He says the number is insignificant given more than 1 million houses were insulated under the program.

    “One hundred and ninety-seven fires roughly equates to less than 0.02 of a per cent, which is significantly less than what we understand to be the long-term average of those sorts of significant fire issues within insulation,” he said.

    http://www.abc.net.au/news/stories/2010/10/18/3041504.htm?section=justin

  8. tssk

    And it looks like the real culprit has been found.

    http://blogs.news.com.au/dailytelegraph/piersakerman/index.php/dailytelegraph/comments/batt_debacles_real_culprits_are_spared/

    THE Auditor-General’s report into the Federal Government’s home insulation program is utterly damning, but it leaves unmentioned the real source of the catastrophe – Kevin Rudd.

    To save you reading further Julia Gillard and Peter Garrett are also implicated pretty damn heavily.

    All that’s missing is WAKE UP SHEEPLE!

  9. wilful

    chris, I’m not aware of those warnings.

  10. sg

    I looked at this on my blog a while back in terms of time at risk, and there’s just no way you can slice the figures that doesn’t support the conclusion that the HIP reduced rates of fires. The program was a huge success!

  11. Fiona Reynolds

    Had the Coalition been in power, and had they the imagination to initiate such a program, they would have been trumpeting its success from the very rooftops that had been insulated.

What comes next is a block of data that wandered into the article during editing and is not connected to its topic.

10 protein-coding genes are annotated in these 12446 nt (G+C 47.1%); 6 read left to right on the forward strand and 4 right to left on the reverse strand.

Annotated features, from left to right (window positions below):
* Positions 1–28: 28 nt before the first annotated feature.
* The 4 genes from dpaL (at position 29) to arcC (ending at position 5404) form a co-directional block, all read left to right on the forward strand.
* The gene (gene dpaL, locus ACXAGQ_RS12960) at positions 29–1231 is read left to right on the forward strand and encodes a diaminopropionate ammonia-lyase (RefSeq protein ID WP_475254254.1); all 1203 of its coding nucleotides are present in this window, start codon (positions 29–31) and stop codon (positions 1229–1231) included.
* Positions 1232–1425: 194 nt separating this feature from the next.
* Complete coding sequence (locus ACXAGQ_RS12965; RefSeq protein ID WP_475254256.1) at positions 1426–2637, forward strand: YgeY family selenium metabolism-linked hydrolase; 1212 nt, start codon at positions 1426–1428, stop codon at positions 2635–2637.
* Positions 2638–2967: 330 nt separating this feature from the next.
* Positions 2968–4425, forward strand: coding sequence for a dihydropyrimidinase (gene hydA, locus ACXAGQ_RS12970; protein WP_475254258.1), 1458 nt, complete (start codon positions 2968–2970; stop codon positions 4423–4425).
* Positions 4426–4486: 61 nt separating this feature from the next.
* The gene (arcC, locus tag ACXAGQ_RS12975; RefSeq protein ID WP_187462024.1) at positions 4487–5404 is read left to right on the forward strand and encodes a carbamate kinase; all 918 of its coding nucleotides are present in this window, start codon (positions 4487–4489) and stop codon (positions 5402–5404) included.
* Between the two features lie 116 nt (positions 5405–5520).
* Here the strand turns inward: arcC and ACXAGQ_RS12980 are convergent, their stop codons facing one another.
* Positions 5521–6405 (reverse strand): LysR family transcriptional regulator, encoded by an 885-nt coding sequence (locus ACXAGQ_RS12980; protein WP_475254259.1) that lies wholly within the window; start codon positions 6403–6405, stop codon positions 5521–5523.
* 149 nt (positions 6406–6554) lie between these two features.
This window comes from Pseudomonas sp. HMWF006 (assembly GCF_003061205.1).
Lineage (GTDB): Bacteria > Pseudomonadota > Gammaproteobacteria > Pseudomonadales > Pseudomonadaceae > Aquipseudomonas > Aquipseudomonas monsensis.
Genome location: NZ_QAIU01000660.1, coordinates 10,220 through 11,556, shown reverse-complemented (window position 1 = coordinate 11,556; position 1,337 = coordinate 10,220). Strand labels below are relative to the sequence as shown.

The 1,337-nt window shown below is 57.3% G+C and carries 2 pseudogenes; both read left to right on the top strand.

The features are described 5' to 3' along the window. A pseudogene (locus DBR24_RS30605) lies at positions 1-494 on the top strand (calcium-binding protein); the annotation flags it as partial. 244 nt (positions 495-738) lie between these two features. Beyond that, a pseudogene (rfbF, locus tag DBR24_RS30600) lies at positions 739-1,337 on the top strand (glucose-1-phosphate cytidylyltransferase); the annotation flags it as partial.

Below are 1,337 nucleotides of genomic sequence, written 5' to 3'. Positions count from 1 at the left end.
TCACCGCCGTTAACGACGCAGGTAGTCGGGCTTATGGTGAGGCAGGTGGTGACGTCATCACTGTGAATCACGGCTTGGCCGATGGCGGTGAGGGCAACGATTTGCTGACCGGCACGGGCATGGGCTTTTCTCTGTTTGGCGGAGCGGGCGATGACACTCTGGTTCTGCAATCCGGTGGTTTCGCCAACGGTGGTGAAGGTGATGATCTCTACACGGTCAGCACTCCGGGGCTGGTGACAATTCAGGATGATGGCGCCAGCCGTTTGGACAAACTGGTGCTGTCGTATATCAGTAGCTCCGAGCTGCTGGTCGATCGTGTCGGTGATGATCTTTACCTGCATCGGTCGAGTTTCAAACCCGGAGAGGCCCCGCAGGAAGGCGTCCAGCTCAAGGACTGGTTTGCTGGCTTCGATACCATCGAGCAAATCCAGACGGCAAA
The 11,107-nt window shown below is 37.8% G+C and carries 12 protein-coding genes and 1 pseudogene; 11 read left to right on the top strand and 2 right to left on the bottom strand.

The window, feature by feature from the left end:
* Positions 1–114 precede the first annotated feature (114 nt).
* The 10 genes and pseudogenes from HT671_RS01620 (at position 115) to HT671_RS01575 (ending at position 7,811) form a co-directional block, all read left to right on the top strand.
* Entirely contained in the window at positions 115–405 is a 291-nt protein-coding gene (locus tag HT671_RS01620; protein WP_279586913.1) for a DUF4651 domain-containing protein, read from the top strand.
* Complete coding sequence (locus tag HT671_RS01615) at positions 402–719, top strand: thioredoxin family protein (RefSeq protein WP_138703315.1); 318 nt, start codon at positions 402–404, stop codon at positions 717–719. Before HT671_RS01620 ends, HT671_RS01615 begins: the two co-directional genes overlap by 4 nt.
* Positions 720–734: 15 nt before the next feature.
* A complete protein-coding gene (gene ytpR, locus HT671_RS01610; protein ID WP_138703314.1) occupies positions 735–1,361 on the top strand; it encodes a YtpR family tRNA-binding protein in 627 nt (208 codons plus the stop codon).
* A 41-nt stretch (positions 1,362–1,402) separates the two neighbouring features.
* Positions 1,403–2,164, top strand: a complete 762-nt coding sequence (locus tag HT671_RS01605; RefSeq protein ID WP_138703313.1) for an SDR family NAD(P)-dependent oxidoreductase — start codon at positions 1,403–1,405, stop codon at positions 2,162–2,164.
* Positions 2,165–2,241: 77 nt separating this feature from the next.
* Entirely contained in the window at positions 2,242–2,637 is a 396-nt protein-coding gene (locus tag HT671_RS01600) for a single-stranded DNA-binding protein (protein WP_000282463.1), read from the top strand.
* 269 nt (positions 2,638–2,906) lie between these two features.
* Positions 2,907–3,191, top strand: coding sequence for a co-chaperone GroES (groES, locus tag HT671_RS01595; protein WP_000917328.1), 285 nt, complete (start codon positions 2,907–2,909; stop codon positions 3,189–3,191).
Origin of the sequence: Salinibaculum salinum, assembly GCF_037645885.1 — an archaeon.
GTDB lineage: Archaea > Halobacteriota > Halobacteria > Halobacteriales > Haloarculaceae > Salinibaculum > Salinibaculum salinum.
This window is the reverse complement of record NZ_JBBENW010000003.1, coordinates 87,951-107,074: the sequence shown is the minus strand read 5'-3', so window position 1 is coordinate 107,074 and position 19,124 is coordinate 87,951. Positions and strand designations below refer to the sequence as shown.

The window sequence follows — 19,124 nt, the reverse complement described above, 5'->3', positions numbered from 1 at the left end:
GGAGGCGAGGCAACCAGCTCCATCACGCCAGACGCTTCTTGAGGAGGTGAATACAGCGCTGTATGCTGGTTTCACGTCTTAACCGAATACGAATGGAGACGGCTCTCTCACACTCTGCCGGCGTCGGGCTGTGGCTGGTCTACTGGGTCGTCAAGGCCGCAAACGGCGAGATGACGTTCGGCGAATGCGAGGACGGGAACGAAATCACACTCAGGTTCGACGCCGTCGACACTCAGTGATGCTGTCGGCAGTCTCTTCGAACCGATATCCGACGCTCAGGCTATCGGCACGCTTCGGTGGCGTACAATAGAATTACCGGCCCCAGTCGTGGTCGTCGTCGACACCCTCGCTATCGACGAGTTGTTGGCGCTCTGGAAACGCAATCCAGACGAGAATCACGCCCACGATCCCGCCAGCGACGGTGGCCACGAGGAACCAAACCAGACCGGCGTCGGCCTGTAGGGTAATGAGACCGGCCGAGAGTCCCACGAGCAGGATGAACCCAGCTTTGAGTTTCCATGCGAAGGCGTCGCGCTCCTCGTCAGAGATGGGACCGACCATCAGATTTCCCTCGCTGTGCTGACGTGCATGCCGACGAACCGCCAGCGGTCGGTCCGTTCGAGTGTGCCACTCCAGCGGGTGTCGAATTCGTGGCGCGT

As for the deaths of the workers … well, you can’t make an omelette without breaking eggs, you know.

    Or to use one of the neocons’ favourite euphemisms, gotta expect some collateral damage.

  12. Marks

    Tssk @ 1

    No disrespect meant, however, I suggest that that typifies the problem Labor has.

    One negative response from the focus groups, and they back off and give up.

    Sometimes one has to pound the friggin truth into people, or re-state the case. However, one should never ever give in to lies.

    That has been the Labor weakness over so many things over the past year. Oh woe is us, the focus groups don’t understand and the Murdoch press is agin us, nothing we can do other than just give up.

    The Government has much more in the way of resources than Possum, (going for understatement of the year, btw) and yet how long has it taken to work it out, and then very very half heartedly use those facts that Possum worked out in a few weeks way back when?

    *shakes head*

    I repeat that I do not direct this rant at you personally tssk.

  13. jane

    Fiona @11, how true. I really can’t understand why the government went to water so quickly over the insulation program and the BER. During the course of both programs they should indeed have trumpetting their success, complete with beaming satisfied customers.

    And they should have also have particularly pressed the point that the deaths should be sheeted home to the irresponsibility of the employers, which of course has been supported by the subsequent inquiries.

  14. tssk

    Marks…I agree totally with what you say and share your frustration.

  15. BilB